Oh Snap, A Big, Important Medical Study Says Circumcision Benefits Outweigh Risks 100 to 1

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shutterstock_181844378Just call me the pot stirrer because I’m back with another circumcision article. But I can’t help it! Blame medical research! A recently released medical review published by Mayo Clinic makes a major declaration regarding infant circumcision, implying that the procedure be made mandatory.

Oh, boy. Now I have to clarify from my previous circumcision posts that while I am pro-circumcision for my own kids, I really don’t care what other people do with their children’s junk. However, since I have chosen along with my husband to circumcise both of my children, I would have absolutely no problem if the procedure was made mandatory. If that was the case, then I am assuming insurance would cover it, and I wouldn’t have had to pay $600 out of pocket for each tip snip! Just saying.

In the new review published in the journal Mayo Clinic Proceedings, circumcision health benefits are said to outweigh risks by 100 to 1:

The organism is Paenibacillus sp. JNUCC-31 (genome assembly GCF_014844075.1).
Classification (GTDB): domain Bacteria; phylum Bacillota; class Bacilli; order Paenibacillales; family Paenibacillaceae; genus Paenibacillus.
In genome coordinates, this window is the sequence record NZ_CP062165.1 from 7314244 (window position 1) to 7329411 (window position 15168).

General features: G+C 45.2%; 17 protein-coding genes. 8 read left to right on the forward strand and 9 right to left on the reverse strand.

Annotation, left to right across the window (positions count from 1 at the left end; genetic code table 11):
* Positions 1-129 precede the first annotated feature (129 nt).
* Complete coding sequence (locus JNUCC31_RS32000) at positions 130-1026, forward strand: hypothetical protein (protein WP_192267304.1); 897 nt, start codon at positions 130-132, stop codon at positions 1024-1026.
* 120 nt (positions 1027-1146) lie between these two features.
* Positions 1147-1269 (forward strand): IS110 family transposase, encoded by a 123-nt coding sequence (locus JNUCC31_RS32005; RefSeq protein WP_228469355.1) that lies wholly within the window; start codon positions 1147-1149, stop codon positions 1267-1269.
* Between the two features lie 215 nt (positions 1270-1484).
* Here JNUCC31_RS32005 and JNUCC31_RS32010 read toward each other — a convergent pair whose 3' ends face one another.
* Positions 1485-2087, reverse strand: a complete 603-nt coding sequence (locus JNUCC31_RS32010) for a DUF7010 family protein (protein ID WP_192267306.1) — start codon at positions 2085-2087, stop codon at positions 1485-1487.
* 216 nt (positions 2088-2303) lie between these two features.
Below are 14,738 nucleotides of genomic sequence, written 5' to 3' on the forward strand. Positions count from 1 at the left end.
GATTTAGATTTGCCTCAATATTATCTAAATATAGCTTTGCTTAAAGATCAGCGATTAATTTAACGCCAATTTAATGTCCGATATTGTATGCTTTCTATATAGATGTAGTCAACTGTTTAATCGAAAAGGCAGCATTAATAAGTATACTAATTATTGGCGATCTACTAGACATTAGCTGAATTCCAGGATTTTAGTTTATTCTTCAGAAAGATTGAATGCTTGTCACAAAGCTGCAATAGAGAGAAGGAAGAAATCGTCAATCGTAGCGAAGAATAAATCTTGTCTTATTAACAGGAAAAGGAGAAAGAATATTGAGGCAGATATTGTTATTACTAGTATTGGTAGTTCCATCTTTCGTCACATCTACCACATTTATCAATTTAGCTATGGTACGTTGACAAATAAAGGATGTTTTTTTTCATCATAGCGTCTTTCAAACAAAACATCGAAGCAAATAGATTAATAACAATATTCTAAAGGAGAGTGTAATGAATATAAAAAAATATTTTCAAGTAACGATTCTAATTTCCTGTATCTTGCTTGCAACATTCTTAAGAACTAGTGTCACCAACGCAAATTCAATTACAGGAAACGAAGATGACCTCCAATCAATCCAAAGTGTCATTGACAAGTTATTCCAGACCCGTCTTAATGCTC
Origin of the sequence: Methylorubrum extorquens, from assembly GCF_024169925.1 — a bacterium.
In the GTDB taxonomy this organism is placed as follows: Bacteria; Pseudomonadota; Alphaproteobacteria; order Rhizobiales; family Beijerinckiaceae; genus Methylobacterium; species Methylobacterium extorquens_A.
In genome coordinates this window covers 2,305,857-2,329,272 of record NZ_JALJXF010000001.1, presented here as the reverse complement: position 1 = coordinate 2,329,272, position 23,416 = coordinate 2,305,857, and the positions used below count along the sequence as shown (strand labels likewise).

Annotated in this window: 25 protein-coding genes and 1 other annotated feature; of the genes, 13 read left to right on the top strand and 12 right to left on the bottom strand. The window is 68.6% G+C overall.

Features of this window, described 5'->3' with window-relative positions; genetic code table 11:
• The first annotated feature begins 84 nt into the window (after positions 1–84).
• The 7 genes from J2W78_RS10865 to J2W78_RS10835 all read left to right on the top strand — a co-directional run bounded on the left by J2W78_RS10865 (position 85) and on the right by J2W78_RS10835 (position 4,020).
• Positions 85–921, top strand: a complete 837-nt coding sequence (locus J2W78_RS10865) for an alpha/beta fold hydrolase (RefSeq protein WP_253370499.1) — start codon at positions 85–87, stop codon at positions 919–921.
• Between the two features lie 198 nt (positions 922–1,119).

The review’s outspoken lead author, Brian J. Morris, a circumcision advocate and Professor Emeritus at The University of Sydney, Australia, hopes this new data will silence the debate once and for all. It’s Morris’ provocative position that infant circumcision contributes to overall public health in the same way that vaccines do, and should be equivalent to childhood vaccinations. And as such, he says, it’s unethical for doctors not to routinely offer it to parents.

 “The anti-circers and the anti-vaxers are very similar, and often the same people,” he said. “Denial of infant male circumcision is denial of his rights to good health, something that all responsible parents should consider carefully.”

After reading that info, your mind probably exploded into one million pieces. I know mine did because I have never heard such a strong pro-circumcision recommendation in my life. The review author compares the importance of circumcision to the importance of childhood vaccines. He asserts that not offering circumcision to parents of infant boys is, indeed, unethical.

I appreciate this doctor’s findings as I have already had my sons circumcised, and we all know that foreskin ain’t growing back. Again, it is not my business what other parents decide to do with their infant sons. I appreciate it when parents reserve their judgment against my circumcision decision, and I’m happy to reciprocate.

Nonetheless, I find this medical backing for the many, many benefits of circumcision to be intriguing. At the very least, it provides parents with a clearer picture as they make the decision for their own baby boy.

(Image: Oksana Kuzmina/Shutterstock)